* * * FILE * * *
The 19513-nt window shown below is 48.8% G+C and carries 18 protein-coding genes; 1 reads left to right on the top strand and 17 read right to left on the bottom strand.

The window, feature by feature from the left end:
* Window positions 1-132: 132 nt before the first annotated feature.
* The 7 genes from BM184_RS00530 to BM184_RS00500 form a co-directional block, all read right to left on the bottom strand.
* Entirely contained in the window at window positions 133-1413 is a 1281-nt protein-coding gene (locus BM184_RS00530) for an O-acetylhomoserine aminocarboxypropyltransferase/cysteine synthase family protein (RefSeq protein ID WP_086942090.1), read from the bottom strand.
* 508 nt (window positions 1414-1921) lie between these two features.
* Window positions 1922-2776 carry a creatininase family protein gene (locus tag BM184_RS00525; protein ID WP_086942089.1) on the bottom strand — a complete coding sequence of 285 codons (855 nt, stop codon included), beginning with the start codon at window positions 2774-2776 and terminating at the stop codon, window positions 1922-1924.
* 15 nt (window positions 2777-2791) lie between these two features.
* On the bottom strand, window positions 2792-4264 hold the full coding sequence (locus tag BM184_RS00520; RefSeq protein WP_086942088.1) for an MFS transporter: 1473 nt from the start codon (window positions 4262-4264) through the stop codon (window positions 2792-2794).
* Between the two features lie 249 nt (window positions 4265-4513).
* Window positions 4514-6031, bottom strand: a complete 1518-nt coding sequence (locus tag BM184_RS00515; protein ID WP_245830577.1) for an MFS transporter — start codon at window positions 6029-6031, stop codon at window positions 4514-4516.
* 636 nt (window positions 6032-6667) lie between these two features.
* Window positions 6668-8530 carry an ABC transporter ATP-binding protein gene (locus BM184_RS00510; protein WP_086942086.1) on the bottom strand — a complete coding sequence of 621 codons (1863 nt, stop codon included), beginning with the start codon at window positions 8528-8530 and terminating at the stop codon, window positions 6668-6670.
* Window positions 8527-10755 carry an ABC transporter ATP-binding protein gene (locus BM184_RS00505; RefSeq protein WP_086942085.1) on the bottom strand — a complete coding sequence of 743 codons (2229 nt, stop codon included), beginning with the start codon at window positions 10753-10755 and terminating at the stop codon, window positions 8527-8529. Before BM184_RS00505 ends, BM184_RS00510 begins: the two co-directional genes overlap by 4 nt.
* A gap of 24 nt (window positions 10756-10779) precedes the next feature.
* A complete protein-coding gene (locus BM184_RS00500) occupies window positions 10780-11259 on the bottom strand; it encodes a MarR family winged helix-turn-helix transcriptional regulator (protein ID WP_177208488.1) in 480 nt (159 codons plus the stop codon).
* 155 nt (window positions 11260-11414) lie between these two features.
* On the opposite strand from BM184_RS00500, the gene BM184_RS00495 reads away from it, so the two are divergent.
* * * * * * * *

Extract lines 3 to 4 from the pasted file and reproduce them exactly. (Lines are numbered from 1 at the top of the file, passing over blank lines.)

* Window positions 1-132: 132 nt before the first annotated feature.
* The 7 genes from BM184_RS00530 to BM184_RS00500 form a co-directional block, all read right to left on the bottom strand.